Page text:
Although super tiny, Antiparos Island is perfect for either a short escape or a longer relaxing holiday by the sea. You can also visit Antiparos for a day trip however, we strongly advise against that unless there is absolutely no time for you to enjoy at least an overnight stay here.
It was known in ancient times as Oliaros, which means a wooded mountain, and lies one nautical mile southwest of Paros. Once you get to Paros, you can reach Antiparos by ferry from Paroikia (30 minutes) or from Pounda (seven minutes). Renting a car or scooter is recommended, as the buses do not run at night.
Antiparos Town or Hora as it is known by the locals, is the capital and harbour of Antiparos island. The waterfront is filled with cafes and fish restaurants and the street that leads into the village is lined with cool cafes, boutiques, Greek and Italian bistros and restaurants, gift shops, craft and art galleries. In the center of the town is a Genovese fortress from around the 14th century, with a small museum in the centre of it.
The most important site on the island is the Cave of Antiparos which was discovered in 1673 but is mentioned by the lyric poet Archilochus in the 6th Century BC. People have been climbing down into the cave for hundreds of years and carving their names and the dates in the stalagmites and stalactites hundreds of feet below. There are now 411 stairs that go all the way to the heart of the cave. Historical signatures carved into the rock include Lord Byron, King Otto and Queen Amalia who visited the cave in 1840 would not leave until she saw every inch and read every signature.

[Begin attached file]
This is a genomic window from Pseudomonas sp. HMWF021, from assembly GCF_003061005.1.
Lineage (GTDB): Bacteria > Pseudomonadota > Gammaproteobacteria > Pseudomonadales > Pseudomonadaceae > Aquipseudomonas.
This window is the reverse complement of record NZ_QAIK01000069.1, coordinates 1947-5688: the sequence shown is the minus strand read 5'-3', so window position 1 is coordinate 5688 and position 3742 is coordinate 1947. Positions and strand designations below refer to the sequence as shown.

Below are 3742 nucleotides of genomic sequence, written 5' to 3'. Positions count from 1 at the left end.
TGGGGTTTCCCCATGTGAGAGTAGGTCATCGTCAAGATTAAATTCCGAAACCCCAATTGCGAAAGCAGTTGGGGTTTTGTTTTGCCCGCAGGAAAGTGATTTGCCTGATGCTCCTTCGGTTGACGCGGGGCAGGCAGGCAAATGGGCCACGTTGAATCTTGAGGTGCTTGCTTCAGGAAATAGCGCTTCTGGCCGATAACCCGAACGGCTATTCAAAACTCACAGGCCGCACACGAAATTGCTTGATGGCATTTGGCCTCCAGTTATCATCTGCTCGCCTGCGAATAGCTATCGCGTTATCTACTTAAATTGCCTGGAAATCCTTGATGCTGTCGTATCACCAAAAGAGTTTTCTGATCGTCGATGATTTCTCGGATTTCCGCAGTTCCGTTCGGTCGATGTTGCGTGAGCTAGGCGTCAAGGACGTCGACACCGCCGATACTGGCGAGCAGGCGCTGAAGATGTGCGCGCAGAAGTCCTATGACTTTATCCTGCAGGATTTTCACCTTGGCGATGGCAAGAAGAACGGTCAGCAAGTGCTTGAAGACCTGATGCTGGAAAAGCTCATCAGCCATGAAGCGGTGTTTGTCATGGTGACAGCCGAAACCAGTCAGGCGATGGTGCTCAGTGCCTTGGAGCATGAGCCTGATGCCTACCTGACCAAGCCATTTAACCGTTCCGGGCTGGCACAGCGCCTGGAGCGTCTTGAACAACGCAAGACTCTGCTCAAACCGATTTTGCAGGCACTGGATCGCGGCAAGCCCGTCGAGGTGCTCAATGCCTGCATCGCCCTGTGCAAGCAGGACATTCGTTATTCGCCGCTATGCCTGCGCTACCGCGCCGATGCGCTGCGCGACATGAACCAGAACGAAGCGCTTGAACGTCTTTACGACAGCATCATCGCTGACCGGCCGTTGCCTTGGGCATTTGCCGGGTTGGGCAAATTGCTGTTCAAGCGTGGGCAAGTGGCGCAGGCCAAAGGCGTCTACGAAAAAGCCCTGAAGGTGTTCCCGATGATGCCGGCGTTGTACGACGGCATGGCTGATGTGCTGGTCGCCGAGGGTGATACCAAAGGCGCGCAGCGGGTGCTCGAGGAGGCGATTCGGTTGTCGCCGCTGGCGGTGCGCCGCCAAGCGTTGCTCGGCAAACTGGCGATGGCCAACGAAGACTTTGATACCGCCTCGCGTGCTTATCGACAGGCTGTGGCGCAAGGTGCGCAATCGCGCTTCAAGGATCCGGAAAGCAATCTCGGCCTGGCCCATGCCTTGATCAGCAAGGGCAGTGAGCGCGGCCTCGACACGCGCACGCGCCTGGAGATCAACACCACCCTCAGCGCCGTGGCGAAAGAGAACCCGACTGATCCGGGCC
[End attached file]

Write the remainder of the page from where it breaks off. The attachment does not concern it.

Swimming, diving or sailing around Agios Georgios beach is a must. Cool turquoise waters, volcanic formations that have created coves, bridges, and caves one can swim through or dive into will add one more memorable experience.
For the young and the young at heart, Antiparos has one of the legendary open-air discotheques in Greece, a remnant of the late 1970s disco craze. It is the last disco in the Aegean and one of the last in Greece overall and one must dance to a classic rock tune there at least once.
But, whatever you choose to do, don’t miss the chance to watch the sunset at Sifneiko Beach. The latter looks towards Sifnos Island, hence its name. In order to get to the beach, you have to walk an easy and utterly picturesque path that starts from the main square. Just follow the signs to Sifneiko or Sunset Beach to enjoy one of the best sunsets you will ever experience.
Once you arrive on this island paradise, you’ll lose track of time. In the summer every day is languid whether you are strolling the streets of Antiparos town, swimming off long sandy beaches with crystal-clear water, sailing around the island with one of the local captains or exploring Despotiko, an uninhabited nearby island that is the home of an important archaeological excavation.
By the way, Tom Hanks, Bruce Willis, Pierce Brosnan and several other famous people all have villas on this tiny island.